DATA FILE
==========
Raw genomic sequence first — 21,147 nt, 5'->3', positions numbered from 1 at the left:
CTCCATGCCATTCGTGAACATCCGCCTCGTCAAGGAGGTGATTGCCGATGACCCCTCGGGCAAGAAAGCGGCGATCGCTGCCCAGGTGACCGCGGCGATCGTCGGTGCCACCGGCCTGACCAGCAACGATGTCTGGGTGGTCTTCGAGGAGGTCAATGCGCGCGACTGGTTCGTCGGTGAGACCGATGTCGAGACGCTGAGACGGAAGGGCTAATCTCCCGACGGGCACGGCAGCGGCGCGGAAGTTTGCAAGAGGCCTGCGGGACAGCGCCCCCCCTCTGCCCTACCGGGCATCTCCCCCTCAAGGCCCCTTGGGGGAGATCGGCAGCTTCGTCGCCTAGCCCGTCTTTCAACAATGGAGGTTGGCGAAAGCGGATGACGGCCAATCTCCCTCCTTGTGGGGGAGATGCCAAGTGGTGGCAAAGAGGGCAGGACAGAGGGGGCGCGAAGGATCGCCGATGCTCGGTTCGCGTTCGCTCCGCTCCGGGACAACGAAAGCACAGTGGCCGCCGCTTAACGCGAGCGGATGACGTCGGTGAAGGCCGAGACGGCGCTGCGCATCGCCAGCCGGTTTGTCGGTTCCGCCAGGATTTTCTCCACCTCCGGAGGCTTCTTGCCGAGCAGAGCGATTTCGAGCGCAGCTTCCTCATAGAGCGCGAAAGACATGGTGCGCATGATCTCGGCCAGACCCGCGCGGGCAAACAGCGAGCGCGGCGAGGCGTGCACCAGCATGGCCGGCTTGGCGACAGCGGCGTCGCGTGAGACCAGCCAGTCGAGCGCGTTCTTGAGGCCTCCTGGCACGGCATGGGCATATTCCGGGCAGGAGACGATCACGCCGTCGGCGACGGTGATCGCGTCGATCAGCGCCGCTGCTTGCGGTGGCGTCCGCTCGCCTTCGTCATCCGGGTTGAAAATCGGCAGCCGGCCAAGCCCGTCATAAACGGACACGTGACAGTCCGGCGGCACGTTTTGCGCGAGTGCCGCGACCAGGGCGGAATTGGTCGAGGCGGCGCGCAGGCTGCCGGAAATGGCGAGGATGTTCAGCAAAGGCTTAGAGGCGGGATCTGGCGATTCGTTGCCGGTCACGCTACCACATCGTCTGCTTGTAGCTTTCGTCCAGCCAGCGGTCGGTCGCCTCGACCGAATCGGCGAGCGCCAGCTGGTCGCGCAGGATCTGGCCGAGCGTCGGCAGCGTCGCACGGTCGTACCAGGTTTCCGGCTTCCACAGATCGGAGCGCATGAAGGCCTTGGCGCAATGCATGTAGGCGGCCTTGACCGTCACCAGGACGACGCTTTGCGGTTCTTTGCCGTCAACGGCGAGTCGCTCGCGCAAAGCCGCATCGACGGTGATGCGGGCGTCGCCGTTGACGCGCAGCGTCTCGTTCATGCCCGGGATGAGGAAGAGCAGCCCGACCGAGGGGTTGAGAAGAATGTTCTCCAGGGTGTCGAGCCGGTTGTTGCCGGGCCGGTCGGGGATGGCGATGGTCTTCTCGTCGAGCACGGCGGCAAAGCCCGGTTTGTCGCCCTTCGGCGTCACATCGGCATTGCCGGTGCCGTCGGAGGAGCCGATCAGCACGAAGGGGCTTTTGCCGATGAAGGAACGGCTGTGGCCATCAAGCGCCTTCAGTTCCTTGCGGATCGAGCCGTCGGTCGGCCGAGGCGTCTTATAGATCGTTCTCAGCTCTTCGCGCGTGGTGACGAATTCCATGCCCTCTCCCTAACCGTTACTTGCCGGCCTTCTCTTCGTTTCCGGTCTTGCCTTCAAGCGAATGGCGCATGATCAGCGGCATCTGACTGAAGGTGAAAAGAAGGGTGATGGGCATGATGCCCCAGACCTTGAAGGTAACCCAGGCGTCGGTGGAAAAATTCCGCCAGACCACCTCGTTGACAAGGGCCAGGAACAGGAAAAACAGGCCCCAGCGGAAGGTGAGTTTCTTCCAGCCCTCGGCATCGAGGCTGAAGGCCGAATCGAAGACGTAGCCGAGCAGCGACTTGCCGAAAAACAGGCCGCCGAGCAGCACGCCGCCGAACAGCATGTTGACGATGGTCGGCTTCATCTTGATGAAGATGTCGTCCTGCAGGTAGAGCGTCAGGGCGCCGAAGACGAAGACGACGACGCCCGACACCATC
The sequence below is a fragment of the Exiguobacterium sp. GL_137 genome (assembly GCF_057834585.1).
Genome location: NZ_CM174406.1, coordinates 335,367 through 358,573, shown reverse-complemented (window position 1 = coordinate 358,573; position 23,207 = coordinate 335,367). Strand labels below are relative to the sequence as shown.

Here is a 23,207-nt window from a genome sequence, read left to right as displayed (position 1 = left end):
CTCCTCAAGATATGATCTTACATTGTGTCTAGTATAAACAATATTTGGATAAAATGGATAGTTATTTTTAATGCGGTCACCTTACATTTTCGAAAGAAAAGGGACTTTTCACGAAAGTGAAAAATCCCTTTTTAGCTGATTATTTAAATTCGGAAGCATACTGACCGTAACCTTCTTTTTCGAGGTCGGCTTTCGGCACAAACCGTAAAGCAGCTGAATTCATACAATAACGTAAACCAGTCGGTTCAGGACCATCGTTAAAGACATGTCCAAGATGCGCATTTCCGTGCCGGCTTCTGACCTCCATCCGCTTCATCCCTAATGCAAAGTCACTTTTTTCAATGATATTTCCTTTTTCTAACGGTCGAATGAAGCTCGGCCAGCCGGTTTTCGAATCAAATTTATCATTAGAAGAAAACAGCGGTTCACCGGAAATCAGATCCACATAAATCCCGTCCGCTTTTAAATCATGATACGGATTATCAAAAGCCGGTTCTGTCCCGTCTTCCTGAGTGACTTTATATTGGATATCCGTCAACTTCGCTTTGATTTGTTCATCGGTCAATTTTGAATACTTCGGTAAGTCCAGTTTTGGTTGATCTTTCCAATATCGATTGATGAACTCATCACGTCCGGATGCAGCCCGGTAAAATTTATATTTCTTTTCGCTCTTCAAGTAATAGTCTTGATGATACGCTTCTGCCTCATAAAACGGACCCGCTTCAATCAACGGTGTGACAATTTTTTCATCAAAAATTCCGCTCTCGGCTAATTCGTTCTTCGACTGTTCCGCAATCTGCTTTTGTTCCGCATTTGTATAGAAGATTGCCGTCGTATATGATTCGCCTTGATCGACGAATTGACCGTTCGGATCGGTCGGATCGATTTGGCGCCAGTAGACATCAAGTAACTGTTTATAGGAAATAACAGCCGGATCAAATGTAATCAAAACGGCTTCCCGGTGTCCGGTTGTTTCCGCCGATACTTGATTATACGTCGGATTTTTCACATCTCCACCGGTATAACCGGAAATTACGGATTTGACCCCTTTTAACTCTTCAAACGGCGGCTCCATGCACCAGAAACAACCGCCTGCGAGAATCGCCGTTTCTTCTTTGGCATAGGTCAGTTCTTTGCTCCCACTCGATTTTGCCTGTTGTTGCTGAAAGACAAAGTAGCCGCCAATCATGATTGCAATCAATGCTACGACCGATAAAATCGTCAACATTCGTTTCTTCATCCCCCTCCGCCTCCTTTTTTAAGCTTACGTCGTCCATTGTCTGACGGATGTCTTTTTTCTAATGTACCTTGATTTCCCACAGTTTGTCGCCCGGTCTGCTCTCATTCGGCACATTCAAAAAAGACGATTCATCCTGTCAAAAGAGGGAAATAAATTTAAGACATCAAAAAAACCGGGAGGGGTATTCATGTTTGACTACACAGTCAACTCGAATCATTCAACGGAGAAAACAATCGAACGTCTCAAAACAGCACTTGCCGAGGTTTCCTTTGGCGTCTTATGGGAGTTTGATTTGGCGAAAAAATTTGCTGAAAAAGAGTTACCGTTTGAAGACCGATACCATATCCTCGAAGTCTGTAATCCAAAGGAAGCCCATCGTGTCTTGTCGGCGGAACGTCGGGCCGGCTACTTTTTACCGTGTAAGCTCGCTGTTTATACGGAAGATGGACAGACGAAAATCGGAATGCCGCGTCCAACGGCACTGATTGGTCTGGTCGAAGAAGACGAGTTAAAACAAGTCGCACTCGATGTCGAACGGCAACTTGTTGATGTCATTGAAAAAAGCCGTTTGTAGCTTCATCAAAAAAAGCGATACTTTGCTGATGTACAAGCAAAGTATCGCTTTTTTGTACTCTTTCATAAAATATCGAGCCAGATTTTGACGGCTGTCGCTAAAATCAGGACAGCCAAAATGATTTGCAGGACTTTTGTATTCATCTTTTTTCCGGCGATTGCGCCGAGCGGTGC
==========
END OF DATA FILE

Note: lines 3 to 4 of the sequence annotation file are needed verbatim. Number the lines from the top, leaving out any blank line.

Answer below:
The sequence below is a fragment of the Exiguobacterium sp. GL_137 genome (assembly GCF_057834585.1).
Genome location: NZ_CM174406.1, coordinates 335,367 through 358,573, shown reverse-complemented (window position 1 = coordinate 358,573; position 23,207 = coordinate 335,367). Strand labels below are relative to the sequence as shown.